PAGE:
As a Rhode Islander who cares about improving access to cutting-edge cancer treatment in my state, I am optimistic about the potential merger of Rhode Island’s Lifespan and Care New England Health System, with Massachusetts’s Partners HealthCare.
Hear me out...
I’m a Rhode Islander. Four generations of my family, including my son were all born at Women & Infants’ Hospital. My family has been involved with The Miriam Hospital since it was founded, and my mother has worked there nearly my whole life. We sail away on the Block Island Ferry, walk through the trails at Lincoln Woods, and we root for the Pawsox at McCoy.
The longest I’ve spent outside Rhode Island was eight weeks at a summer camp in Maine, when I was 12. As far as I’m concerned, the sun rises over Narragansett Bay and sets into the school-is-cancelled hills of Foster and Glocester.
Years ago, after riding in a bike-a-thon that raised money for a Massachusetts hospital, my wife and I decided we did not like shipping our effort up to Boston, so we co-founded LIFEcycle, a charity raises money for cancer treatment here, in Rhode Island. We’re emotionally invested and philanthropically dedicated to Rhode Island and its health care.
If a homer like me can embrace our state motto and look with Hope at this potential merger with our neighbor to the north, so can you.
Healthcare is expensive and complicated. This is true for patients, for practitioners, and for hospitals. It was this reality that led to the creation of each of these hospital systems in the mid-90s.
Looking at this as a patient, I think of the top notch care I received at multiple local hospitals through three different surgeries myself, and in seeing the care my wife received when delivering our son. Yet, when each of my grandfathers needed the best care, their local doctors referred them to Boston. So, I'm intrigued by the opportunity to import excellent healthcare to pair with that which is already delivered at our hospitals. And Rhode Island will export our great care to Massachusetts in the same way. Hospitals in both states would then have access to two Ivy League medical universities, in Harvard and Brown, and the innovation and resources they bring.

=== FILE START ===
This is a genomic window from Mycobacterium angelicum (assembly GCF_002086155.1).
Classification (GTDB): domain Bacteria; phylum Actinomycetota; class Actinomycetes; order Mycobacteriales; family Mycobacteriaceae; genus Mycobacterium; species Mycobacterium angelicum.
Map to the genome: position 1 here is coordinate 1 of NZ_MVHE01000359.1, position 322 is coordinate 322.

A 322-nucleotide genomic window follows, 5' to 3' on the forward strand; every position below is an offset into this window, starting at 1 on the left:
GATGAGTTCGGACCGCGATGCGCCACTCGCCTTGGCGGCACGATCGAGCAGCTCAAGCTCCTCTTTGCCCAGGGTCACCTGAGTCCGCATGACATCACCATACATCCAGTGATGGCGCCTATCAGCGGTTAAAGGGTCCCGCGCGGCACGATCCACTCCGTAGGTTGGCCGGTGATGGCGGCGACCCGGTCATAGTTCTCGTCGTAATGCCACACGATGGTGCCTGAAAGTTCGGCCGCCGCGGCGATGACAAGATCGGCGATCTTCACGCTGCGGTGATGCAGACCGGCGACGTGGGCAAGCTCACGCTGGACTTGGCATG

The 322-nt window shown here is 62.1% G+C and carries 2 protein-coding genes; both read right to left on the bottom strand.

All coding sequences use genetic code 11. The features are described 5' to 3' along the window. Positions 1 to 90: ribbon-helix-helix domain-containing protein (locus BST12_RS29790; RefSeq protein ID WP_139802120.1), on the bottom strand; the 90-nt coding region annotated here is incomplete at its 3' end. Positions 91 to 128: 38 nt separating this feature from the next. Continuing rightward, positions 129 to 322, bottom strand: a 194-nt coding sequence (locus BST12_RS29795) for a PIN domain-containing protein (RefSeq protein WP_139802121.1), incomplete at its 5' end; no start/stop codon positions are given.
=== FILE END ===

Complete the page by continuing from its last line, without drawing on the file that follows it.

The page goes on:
Separate from patient care, I see the strongest and most obvious case for a merger. There is tremendous financial upside to the organizations with a trickle down effect that will pay off on proverbial Main Street, or Reservoir Ave, or Post Road. Lifespan is Rhode Island’s largest employer, and CNE is our second. Partners is more than three times their size, combined. As one organization, the three would rank in the top 100 largest companies in the nation. The purchasing power and economies of scale that come with quadrupling your size are tremendous.
Think of the unit cost difference between buying a Charleston Chew at the checkout counter at Almacs versus buying a case of them at BJ’s Wholesale Club. All the expenses that are incurred by any business are incurred by non-profits, even hospitals; lightbulbs, toilet paper, food for the cafeterias, printer paper, etc. Also, hospitals spend a lot of money on high cost items that will drop significantly; MRI machines, surgical equipment, and the like.
I know there is skepticism around bigger being better when it comes to business. Big box stores hurt mom-and-pops, then Amazon came along and hurt big box stores. Look no farther than the headlines a few months ago when Benny’s announced it was closing after generations of being our go-to store for just about anything. This fear of monopoly does not apply to hospital systems; at least in my opinion. They are non-profits. The men and women running the business side are focused on the budget so they can maximize what they can do with the funds they have available. They grow to bring costs down to maximize the quality of care. Their profit is reinvested in our health, not in their bank accounts.
This merger is a great opportunity for growth; for a potential new model of delivering world class care that is available locally, throughout a region. This merger can be the innovation that kick starts a long overdue change to the healthcare industry.
This merger builds hope.